Coordinates: 51°25′19″N 1°21′04″W / 51.422°N 1.351°W / 51.422; -1.351
From Wikipedia, the free encyclopedia

Houses in Bagnor, with the River Lambourn in the foreground
Bagnor is located in Berkshire
Location within Berkshire
OS grid referenceSU452692
Shire county
Sovereign stateUnited Kingdom
Post townNewbury
Postcode districtRG20
Dialling code01635
PoliceThames Valley
FireRoyal Berkshire
AmbulanceSouth Central
UK Parliament
List of places
51°25′19″N 1°21′04″W / 51.422°N 1.351°W / 51.422; -1.351

Bagnor is a village close to the town of Newbury in the English county of Berkshire and situated on the banks of the River Lambourn. At the 2011 census the population was included in the civil parish of Speen. It is best known as the home of the Watermill Theatre.


Bagnor is located in West Berkshire. It is near the villages of Speen, Donnington, Boxford, and Winterbourne, as well as the hamlet of Honey Bottom. Donnington Castle, a significant site in the history of the First English Civil War, lies less than a mile to the east.[1]


Bagnor was recorded in the Domesday Book as Bagenore.[2]

"Humphrey the Chamberlain holds Bagenore from the King. Wulfeva held it freehold from King Edward. Then it answered for 4 hides; now 1 hide. Land for 3 ploughs: In hardship 1 (plough) 3 villagers and 3 smallholders with 2 ploughs. 1 slave: a water mill at 20s meadow 22 acres: woodland at 4 pigs".

The Blackbird public house has stood in the village since the 17th century.[3]

Bagnor Manor[edit]

Bagnor Manor is a country house standing near the centre of the village. The house in its current form dates from the 17th century. At the time of Domesday Book, the manor house and its estate had been held for the Crown. Ownership was later transferred to Henry de Bagenore, who sold the property to Poughley Priory and convent in 1232. The transfer was agreed in return for a yearly payment of 8 marks, food and clothing for Henry's two sons, and an agreement that the Prior would find a suitor for his youngest daughter, Celestria.[citation needed]

The priory was dissolved in c.1524 and its lands seized by Henry VIII. The manor house was granted to Wolsey College, later Christ Church, Oxford in 1531. Bagnor Manor was later transferred to the Dean and Chapter of Westminster in return for lands in St. James's Park. They built the present Grade II listed building[4] in the 17th century, but the estate did not pass into private ownership until 1871, when it was purchased by the wealthy Grove family from Donnington. Until 2007 it was home to the art collector and property developer Peter Palumbo, who installed many artworks in the house and grounds.[5] It is now a private residence.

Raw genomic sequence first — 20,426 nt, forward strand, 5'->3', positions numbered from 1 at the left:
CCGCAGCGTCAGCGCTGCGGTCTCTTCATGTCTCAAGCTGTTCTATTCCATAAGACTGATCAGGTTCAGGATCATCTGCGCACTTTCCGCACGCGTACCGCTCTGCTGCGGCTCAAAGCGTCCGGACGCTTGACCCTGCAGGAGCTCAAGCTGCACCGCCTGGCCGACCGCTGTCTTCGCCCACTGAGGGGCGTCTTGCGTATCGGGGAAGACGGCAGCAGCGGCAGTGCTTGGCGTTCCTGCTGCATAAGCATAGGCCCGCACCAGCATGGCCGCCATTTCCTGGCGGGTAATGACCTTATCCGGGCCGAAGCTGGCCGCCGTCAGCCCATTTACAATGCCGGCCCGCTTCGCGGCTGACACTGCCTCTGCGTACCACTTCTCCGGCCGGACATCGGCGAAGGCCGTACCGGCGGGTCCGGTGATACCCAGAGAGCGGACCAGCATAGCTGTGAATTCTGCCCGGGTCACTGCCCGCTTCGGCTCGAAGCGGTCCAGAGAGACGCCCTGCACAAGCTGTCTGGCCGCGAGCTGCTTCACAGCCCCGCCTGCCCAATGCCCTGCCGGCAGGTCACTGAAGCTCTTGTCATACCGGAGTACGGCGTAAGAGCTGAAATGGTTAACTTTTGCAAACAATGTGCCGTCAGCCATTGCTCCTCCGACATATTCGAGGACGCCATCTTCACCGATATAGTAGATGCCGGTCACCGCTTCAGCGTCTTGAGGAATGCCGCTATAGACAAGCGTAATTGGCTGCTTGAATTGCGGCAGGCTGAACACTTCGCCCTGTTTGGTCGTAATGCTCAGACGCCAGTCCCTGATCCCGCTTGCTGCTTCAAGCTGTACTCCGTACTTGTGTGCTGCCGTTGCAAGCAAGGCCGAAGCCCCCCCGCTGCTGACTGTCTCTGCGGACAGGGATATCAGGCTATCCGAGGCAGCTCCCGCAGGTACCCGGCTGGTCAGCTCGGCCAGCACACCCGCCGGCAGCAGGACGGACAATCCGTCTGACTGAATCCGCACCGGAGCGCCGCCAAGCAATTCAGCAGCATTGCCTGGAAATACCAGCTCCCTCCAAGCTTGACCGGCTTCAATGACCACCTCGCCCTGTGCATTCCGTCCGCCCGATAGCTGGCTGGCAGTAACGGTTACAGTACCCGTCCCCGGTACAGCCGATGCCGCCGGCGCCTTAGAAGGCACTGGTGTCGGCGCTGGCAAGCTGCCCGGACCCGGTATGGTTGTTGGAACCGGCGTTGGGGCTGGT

Local government[edit]

Bagnor forms part of the civil parish of Speen, which is itself part of the district administered by the unitary authority of West Berkshire.[6]

Watermill Theatre[edit]

Watermill Theatre
Aerial view of Rack Marsh, Bagnor, as seen in winter.
River Lambourn flowing through Rack Marsh to the south of Bagnor

The Watermill Theatre is a privately owned repertory theatre that has operated since 1967. It is a converted watermill with gardens beside the River Lambourn, and seats 220 people. It retains many of its original architectural features including the waterwheel, which can be viewed through a glass screen on entering the auditorium. Many successful actors have begun their careers at the Watermill Theatre, most notably Sean Bean, Bill Nighy and David Suchet.[7] It is one of only five theatres to have been awarded a National Touring remit by Arts Council England, and previous productions have subsequently moved to Broadway and the West End.[8]

Rack Marsh[edit]

Rack Marsh is a small local nature reserve in the village which is managed by BBOWT. As part of the Kennet and Lambourn floodplain it is designated as a Site of Special Scientific Interest (SSSI). It was the scene of protests during the construction of the Newbury bypass which passes to the east of the village. This was partly due to the presence on the reserve of the rare Desmoulin's whorl snail.[9]

Notable residents[edit]

A number of notable individuals have lived in the village or its immediate surroundings. They include:

See also[edit]


  1. ^ Grid reference SU461692
  2. ^ "The Domesday Book Online: Berkshire A-C". Archived from the original on 30 December 2007. Retrieved 22 December 2007.
  3. ^ "The Blackbird Pub". Retrieved 3 May 2009.
  4. ^ Historic England. "Bagnor Manor Farmhouse (Grade II) (1220574)". National Heritage List for England. Retrieved 8 September 2017.
  5. ^ "Berkshire History". Retrieved 3 May 2009.
  6. ^ "West Berkshire Council". Retrieved 3 May 2009.
  7. ^ "Watermill Theatre Website – Save the Watermill". Retrieved 7 June 2009.
  8. ^ "Watermill Theatre Website – About Us". Archived from the original on 1 March 2009. Retrieved 7 June 2009.
  9. ^ "SSSI designation for Kennet and Lambourn Floodplain" (PDF). Retrieved 22 December 2007.
  10. ^ "Watermill Theatre Profile: Jill Fraser". Archived from the original on 2 March 2009. Retrieved 3 May 2009.
  11. ^ "Independent Online "Newbury: What the battle is all about"". The Independent. London. 14 January 1996. Retrieved 3 May 2009.
  12. ^ "Independent Online "Newbury: What the battle is all about"". The Independent. London. 14 January 1996. Retrieved 3 May 2009.

External links[edit]